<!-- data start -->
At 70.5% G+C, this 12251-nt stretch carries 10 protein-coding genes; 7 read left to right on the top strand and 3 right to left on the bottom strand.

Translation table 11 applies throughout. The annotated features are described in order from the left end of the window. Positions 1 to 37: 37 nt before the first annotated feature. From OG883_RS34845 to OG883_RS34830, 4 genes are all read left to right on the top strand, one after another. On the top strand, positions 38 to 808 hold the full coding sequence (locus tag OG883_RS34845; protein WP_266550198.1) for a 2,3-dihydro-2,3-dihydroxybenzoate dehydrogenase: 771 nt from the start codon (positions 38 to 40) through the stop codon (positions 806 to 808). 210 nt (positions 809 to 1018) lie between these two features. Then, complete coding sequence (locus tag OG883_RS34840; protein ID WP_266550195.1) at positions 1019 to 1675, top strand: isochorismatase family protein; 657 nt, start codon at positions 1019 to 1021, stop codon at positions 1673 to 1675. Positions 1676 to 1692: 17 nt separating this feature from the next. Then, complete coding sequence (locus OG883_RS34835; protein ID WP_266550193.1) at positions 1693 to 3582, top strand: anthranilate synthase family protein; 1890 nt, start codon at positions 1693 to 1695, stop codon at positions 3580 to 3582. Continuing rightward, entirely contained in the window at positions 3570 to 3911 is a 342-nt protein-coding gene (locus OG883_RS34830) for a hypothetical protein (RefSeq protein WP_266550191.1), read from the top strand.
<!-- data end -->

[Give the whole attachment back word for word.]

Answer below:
At 70.5% G+C, this 12251-nt stretch carries 10 protein-coding genes; 7 read left to right on the top strand and 3 right to left on the bottom strand.

Translation table 11 applies throughout. The annotated features are described in order from the left end of the window. Positions 1 to 37: 37 nt before the first annotated feature. From OG883_RS34845 to OG883_RS34830, 4 genes are all read left to right on the top strand, one after another. On the top strand, positions 38 to 808 hold the full coding sequence (locus tag OG883_RS34845; protein WP_266550198.1) for a 2,3-dihydro-2,3-dihydroxybenzoate dehydrogenase: 771 nt from the start codon (positions 38 to 40) through the stop codon (positions 806 to 808). 210 nt (positions 809 to 1018) lie between these two features. Then, complete coding sequence (locus tag OG883_RS34840; protein ID WP_266550195.1) at positions 1019 to 1675, top strand: isochorismatase family protein; 657 nt, start codon at positions 1019 to 1021, stop codon at positions 1673 to 1675. Positions 1676 to 1692: 17 nt separating this feature from the next. Then, complete coding sequence (locus OG883_RS34835; protein ID WP_266550193.1) at positions 1693 to 3582, top strand: anthranilate synthase family protein; 1890 nt, start codon at positions 1693 to 1695, stop codon at positions 3580 to 3582. Continuing rightward, entirely contained in the window at positions 3570 to 3911 is a 342-nt protein-coding gene (locus OG883_RS34830) for a hypothetical protein (RefSeq protein WP_266550191.1), read from the top strand.